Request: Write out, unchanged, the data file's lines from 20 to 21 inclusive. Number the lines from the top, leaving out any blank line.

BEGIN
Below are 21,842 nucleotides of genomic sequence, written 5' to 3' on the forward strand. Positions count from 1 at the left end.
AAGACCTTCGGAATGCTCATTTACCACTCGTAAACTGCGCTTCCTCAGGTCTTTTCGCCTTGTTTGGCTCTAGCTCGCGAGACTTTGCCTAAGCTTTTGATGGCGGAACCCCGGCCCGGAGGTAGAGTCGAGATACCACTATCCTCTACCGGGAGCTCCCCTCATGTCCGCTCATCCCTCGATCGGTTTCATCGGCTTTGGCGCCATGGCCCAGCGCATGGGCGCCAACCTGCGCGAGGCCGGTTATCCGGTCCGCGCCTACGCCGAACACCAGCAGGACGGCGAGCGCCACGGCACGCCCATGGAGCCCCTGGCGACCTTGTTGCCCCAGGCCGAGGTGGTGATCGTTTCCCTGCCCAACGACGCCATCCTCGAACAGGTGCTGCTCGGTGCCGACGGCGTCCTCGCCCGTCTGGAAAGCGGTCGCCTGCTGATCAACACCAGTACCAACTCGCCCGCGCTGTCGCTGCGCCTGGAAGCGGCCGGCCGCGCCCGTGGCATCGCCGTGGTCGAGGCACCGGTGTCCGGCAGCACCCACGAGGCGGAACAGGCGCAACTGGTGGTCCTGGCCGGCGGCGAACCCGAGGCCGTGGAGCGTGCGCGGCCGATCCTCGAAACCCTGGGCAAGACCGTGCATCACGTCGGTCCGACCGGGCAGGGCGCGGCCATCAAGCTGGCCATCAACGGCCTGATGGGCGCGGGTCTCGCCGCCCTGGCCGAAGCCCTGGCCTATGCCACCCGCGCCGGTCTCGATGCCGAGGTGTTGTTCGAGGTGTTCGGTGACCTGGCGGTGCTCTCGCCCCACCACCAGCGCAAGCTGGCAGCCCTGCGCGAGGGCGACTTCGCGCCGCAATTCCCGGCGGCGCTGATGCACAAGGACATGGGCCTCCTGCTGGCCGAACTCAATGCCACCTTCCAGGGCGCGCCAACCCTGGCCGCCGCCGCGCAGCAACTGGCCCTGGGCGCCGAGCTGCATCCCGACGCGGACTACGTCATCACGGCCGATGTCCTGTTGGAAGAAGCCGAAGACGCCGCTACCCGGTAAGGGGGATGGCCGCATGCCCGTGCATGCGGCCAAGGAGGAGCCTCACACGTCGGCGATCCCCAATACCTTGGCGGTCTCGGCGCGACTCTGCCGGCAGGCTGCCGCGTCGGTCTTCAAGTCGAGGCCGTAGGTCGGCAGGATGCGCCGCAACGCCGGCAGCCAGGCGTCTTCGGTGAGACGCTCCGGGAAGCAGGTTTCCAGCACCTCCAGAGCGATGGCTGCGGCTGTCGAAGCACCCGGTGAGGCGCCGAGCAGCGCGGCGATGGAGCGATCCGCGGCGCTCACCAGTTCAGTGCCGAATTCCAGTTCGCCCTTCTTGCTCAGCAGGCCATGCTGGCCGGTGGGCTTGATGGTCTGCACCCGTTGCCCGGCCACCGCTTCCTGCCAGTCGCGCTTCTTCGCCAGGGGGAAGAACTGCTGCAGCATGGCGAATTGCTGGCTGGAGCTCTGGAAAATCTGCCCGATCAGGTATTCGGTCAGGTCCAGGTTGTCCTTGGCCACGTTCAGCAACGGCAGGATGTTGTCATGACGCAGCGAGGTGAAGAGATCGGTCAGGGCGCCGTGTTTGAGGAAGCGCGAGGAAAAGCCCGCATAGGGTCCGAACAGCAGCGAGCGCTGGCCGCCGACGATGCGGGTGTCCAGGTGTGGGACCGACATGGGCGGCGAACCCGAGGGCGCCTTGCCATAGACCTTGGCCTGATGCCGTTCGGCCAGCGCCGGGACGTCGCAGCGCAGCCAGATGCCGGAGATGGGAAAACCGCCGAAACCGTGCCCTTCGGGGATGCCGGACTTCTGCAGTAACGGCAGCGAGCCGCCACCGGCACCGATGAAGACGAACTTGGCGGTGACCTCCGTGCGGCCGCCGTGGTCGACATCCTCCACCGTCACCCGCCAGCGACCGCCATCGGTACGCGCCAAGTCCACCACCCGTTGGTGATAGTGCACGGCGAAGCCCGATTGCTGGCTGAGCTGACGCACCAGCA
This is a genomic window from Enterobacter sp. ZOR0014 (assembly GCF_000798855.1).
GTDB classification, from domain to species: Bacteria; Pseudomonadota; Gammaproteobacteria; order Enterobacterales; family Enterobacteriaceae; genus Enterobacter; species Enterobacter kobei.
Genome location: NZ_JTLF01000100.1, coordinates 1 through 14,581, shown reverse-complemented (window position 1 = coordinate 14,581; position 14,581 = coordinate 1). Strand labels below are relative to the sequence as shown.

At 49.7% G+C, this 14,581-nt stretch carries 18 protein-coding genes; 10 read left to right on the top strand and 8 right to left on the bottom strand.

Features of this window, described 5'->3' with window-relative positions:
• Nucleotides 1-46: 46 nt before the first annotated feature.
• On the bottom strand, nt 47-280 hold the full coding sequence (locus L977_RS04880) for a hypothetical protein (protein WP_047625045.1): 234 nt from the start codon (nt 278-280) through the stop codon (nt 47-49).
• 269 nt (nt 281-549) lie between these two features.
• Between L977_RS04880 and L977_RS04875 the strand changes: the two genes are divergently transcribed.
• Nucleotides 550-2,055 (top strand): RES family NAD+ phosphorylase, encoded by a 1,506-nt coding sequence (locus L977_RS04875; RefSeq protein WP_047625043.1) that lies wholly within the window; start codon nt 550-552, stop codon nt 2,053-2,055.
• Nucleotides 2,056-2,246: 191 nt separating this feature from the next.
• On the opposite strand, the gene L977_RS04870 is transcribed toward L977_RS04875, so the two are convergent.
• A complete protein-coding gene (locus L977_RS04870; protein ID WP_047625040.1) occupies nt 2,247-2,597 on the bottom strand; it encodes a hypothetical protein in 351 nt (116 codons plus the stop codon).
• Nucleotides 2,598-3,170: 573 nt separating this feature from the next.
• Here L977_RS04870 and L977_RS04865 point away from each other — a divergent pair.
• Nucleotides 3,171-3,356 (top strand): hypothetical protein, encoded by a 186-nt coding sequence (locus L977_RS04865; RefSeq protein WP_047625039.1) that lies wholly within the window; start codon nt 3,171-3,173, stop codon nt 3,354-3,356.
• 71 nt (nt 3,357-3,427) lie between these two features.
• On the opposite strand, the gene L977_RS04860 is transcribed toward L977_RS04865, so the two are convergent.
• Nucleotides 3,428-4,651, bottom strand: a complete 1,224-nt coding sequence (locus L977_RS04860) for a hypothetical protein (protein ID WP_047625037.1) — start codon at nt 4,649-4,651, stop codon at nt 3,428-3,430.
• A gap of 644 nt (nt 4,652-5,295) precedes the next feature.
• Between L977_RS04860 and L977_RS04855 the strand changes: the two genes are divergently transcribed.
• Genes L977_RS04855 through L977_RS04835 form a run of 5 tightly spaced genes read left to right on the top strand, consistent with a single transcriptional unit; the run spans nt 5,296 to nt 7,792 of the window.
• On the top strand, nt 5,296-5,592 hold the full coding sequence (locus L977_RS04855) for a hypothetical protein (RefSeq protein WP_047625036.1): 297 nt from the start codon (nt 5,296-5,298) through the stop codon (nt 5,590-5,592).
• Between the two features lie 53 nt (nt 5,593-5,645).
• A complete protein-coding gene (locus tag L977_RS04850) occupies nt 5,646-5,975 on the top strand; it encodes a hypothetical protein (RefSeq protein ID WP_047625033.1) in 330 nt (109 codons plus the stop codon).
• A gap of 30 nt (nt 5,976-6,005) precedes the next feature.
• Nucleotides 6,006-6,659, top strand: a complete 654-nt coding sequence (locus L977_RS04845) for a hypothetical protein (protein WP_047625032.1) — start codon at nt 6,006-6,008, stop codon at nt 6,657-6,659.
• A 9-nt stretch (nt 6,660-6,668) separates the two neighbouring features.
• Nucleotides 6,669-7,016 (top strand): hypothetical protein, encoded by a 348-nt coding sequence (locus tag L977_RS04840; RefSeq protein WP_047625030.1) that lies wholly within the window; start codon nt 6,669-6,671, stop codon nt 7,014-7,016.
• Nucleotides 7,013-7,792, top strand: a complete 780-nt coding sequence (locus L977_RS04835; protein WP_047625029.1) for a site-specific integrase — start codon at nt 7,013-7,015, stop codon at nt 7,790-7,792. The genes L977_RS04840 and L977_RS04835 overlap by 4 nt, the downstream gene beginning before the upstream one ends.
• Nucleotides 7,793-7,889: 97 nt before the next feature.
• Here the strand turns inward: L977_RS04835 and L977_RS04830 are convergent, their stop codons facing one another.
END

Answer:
• On the opposite strand, the gene L977_RS04860 is transcribed toward L977_RS04865, so the two are convergent.
• Nucleotides 3,428-4,651, bottom strand: a complete 1,224-nt coding sequence (locus L977_RS04860) for a hypothetical protein (protein ID WP_047625037.1) — start codon at nt 4,649-4,651, stop codon at nt 3,428-3,430.